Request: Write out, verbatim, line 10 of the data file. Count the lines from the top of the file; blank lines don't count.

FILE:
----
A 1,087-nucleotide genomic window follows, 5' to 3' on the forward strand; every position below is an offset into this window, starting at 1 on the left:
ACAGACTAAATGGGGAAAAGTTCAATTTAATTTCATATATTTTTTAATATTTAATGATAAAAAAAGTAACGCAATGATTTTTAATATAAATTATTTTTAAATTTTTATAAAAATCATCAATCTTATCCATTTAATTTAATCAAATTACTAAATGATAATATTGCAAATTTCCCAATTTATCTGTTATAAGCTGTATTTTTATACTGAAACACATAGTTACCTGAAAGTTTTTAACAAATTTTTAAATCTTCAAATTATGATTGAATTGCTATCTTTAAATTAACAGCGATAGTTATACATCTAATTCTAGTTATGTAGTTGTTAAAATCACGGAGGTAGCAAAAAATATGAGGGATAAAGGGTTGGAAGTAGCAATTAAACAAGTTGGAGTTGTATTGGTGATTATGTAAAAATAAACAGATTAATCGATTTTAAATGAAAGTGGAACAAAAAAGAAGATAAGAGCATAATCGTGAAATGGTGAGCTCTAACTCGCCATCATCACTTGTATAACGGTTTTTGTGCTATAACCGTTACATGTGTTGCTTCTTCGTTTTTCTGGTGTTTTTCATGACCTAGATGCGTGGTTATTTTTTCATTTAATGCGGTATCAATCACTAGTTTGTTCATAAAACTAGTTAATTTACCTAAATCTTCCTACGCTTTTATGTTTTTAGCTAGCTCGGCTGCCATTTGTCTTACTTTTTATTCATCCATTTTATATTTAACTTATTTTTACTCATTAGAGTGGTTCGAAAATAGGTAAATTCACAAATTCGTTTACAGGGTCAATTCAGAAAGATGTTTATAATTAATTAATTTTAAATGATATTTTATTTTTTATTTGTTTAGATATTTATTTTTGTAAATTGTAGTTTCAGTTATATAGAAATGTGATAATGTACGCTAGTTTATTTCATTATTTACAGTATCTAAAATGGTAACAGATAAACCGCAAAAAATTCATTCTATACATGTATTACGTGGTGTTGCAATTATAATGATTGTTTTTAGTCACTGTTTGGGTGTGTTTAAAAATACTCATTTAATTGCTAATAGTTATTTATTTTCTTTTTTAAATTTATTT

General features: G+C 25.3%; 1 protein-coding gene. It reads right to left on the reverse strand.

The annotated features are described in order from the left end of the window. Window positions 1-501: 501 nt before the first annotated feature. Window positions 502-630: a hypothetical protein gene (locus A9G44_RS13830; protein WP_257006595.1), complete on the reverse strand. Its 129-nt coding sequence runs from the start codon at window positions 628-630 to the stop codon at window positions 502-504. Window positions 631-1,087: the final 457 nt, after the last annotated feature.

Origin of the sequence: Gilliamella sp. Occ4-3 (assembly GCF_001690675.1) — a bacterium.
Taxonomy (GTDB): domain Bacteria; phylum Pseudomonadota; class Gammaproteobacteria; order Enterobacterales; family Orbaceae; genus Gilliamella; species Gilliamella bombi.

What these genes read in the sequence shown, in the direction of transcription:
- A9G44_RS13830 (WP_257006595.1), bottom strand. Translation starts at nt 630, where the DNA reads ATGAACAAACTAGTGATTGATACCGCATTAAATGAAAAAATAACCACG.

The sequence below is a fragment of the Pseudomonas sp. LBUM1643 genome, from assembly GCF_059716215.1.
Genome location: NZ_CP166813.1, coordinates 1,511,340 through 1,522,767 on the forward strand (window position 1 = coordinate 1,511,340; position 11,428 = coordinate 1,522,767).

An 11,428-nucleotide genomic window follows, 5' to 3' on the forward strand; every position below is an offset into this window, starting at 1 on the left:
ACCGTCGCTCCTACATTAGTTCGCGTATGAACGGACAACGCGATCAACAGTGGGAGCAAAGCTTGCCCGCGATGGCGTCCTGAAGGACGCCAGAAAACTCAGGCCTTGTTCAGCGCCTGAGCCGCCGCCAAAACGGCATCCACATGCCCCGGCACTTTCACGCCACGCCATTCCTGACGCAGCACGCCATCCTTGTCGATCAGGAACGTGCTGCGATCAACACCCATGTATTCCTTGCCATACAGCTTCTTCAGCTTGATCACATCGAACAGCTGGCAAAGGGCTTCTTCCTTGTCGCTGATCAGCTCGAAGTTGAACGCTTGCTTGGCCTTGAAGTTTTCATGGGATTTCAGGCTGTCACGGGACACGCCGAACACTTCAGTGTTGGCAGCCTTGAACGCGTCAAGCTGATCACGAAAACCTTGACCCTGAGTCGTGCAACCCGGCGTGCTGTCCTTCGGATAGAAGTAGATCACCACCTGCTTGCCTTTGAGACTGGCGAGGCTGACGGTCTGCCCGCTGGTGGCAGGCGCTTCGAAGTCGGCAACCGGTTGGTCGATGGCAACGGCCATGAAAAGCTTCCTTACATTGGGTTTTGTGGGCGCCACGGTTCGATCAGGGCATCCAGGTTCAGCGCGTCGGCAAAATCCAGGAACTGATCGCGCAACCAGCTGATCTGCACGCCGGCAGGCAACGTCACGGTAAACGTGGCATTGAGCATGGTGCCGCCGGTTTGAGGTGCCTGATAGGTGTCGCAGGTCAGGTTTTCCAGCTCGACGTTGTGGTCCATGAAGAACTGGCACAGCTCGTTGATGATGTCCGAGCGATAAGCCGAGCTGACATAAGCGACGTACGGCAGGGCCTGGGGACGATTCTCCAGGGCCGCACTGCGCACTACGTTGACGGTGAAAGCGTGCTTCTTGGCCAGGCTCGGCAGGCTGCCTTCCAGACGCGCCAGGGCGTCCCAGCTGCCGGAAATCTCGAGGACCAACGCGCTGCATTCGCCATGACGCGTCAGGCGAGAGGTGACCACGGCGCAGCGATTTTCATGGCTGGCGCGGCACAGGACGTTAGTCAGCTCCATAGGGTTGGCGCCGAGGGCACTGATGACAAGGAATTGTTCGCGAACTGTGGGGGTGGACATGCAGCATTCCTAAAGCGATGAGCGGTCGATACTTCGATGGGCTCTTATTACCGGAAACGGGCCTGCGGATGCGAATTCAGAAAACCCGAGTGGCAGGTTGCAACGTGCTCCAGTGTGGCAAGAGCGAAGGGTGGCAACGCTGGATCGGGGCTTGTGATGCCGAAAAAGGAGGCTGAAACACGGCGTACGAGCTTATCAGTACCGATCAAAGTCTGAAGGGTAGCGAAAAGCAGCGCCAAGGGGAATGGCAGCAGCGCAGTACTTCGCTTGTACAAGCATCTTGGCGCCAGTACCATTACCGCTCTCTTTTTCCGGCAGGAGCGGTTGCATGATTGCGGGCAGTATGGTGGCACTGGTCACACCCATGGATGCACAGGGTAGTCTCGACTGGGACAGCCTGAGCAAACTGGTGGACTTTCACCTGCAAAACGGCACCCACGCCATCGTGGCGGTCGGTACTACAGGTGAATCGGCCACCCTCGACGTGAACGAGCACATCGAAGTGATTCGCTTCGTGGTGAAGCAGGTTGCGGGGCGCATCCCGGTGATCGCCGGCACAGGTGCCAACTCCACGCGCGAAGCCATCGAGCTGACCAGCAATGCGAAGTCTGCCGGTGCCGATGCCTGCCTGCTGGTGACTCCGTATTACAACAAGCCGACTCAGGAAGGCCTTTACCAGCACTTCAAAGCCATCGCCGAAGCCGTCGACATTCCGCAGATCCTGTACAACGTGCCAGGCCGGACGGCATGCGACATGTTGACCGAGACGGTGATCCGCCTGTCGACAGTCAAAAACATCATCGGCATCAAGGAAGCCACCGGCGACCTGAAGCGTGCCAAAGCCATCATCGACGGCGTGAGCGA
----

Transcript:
Genome location: NZ_CP166813.1, coordinates 1,511,340 through 1,522,767 on the forward strand (window position 1 = coordinate 1,511,340; position 11,428 = coordinate 1,522,767).